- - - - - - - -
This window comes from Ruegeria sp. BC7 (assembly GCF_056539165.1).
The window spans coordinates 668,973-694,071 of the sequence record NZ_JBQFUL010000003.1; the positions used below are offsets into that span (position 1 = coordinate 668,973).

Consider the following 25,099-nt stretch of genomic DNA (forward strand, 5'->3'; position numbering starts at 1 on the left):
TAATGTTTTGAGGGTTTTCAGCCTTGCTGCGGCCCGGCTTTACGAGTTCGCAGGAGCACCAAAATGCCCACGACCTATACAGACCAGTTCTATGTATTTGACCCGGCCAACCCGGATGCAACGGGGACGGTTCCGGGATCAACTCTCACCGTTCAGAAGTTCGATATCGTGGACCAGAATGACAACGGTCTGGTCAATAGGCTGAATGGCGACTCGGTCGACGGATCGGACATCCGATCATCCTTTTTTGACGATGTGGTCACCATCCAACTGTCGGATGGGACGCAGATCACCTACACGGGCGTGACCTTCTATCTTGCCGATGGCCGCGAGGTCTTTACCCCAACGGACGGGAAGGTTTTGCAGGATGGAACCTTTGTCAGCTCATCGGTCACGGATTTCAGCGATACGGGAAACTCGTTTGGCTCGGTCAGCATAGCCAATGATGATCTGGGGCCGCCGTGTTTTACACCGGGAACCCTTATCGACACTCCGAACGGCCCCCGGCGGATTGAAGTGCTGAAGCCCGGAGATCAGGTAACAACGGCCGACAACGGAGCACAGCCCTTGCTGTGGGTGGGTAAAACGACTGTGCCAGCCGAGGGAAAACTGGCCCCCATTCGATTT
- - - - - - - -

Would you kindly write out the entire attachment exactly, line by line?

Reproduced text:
This window comes from Ruegeria sp. BC7 (assembly GCF_056539165.1).
The window spans coordinates 668,973-694,071 of the sequence record NZ_JBQFUL010000003.1; the positions used below are offsets into that span (position 1 = coordinate 668,973).

Consider the following 25,099-nt stretch of genomic DNA (forward strand, 5'->3'; position numbering starts at 1 on the left):
TAATGTTTTGAGGGTTTTCAGCCTTGCTGCGGCCCGGCTTTACGAGTTCGCAGGAGCACCAAAATGCCCACGACCTATACAGACCAGTTCTATGTATTTGACCCGGCCAACCCGGATGCAACGGGGACGGTTCCGGGATCAACTCTCACCGTTCAGAAGTTCGATATCGTGGACCAGAATGACAACGGTCTGGTCAATAGGCTGAATGGCGACTCGGTCGACGGATCGGACATCCGATCATCCTTTTTTGACGATGTGGTCACCATCCAACTGTCGGATGGGACGCAGATCACCTACACGGGCGTGACCTTCTATCTTGCCGATGGCCGCGAGGTCTTTACCCCAACGGACGGGAAGGTTTTGCAGGATGGAACCTTTGTCAGCTCATCGGTCACGGATTTCAGCGATACGGGAAACTCGTTTGGCTCGGTCAGCATAGCCAATGATGATCTGGGGCCGCCGTGTTTTACACCGGGAACCCTTATCGACACTCCGAACGGCCCCCGGCGGATTGAAGTGCTGAAGCCCGGAGATCAGGTAACAACGGCCGACAACGGAGCACAGCCCTTGCTGTGGGTGGGTAAAACGACTGTGCCAGCCGAGGGAAAACTGGCCCCCATTCGATTT